We talked about a book I’m working on that showcases designers that incorporate antiques and collectibles into their clients’ homes/offices and how the next big thing in TV will probably be just that – shows that follow decorators working their magic.

Sadly, we came back empty-handed, but had a great time looking at stuff including vintage clothing. Mike loves great leather jackets. We also enjoyed talking about the different things we collect. I got to see Mike in action going after a vintage Harley Knucklehead motorcycle. Unfortunately for him, the would-be seller decided to hang onto the bike a while longer. If any of you reading have one, Mike’s in the market!

I also learned that Mike is opening a store in Nashville this summer. I can’t give away details, but from what I heard, it’s going to be mind-blowing. Don’t fret: The Iowa store will stay open. Stay tuned to Mike’s Facebook wall or his e-mail newsletter for updates.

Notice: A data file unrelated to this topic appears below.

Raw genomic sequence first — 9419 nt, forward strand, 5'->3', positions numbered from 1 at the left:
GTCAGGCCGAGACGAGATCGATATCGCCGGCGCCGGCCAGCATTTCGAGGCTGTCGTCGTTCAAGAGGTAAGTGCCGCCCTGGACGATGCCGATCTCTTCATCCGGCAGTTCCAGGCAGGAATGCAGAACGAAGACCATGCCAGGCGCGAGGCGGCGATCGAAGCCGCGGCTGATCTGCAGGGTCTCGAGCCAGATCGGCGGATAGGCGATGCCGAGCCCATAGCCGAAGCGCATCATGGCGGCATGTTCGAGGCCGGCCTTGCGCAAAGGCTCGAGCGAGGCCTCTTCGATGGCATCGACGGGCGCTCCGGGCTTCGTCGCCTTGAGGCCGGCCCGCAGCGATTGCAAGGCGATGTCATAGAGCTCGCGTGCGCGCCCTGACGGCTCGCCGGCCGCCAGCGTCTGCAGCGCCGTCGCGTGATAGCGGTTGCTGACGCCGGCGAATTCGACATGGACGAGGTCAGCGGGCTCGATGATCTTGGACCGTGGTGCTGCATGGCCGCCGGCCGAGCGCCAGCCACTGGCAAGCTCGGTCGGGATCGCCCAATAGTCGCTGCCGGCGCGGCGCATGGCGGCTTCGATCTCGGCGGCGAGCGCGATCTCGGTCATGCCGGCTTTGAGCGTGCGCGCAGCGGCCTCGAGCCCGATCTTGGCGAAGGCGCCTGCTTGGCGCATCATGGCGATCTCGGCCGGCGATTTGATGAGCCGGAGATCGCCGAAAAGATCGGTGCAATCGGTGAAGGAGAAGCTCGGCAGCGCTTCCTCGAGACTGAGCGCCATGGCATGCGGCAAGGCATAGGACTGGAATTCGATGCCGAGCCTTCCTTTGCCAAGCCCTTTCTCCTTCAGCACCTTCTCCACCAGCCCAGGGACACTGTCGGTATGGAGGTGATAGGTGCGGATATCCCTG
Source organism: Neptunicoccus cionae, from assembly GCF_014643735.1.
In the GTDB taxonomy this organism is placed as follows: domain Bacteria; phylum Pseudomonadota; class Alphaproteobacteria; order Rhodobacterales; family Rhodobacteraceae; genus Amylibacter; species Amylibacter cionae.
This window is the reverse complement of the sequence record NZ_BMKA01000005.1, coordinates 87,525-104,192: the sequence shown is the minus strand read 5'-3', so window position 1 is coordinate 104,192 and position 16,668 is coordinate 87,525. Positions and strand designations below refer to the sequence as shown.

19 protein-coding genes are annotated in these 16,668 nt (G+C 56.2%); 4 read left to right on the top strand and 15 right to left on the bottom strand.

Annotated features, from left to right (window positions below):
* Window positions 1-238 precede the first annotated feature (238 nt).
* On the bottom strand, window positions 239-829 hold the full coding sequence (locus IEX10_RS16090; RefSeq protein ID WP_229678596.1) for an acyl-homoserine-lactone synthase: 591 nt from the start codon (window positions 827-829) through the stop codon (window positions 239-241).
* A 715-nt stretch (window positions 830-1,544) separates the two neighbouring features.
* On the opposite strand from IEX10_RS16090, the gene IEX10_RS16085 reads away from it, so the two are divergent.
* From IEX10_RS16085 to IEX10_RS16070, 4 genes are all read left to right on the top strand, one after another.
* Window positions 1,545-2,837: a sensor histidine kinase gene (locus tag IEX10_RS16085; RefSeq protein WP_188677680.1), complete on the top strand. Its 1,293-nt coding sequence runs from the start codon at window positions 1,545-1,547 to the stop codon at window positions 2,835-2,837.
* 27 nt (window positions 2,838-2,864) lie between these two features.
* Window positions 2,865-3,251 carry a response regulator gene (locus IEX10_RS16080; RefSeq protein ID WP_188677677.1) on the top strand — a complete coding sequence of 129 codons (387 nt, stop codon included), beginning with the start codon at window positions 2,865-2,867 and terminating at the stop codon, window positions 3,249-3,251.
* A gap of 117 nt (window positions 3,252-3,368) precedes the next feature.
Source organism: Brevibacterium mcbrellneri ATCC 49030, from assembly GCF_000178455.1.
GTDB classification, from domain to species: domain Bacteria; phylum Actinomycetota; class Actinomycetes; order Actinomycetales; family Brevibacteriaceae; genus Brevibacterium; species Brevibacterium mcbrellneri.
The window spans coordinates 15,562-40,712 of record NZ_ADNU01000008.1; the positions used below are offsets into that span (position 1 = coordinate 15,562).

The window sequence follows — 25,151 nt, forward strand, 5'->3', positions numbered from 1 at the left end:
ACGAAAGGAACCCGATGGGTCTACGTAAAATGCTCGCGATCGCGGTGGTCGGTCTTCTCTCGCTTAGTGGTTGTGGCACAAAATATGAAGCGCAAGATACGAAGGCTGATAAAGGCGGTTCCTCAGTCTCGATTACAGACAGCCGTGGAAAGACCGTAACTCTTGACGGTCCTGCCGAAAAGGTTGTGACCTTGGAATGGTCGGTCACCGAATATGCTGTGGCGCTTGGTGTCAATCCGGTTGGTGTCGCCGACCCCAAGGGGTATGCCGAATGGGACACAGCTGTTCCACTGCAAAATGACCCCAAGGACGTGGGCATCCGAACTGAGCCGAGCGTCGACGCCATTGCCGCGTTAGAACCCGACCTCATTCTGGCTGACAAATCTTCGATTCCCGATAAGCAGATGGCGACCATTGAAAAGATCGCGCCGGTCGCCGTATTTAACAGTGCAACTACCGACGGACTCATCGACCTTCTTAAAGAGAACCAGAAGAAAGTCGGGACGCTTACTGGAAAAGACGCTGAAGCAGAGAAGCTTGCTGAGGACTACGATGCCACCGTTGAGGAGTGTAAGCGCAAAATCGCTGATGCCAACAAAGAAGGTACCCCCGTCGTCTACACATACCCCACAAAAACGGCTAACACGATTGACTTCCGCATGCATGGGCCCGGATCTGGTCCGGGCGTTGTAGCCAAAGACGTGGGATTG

Back to my day: If you think that was enough excitement, hang on to your hats. Not only do the guys and I have collecting in common, but we also love good music.

They had backstage passes to see Kid Rock that night at the Houston Livestock Show and Rodeo, and invited me to come along. I’ve met Kid Rock before. He and I had a mutual friend, and we’ve been at the same parties in the past. He’s always friendly, and this time was no different.

Not only is Kid Rock a great performer, but he’ also a collector. He has a passion for vintage cars – seemingly all American – and also motorcycles. Try telling Mike Wolfe about your passion for motorcycles and expect him to sit still. No chance! Wouldn’t that be a gas to see Kid Rock on American Pickers?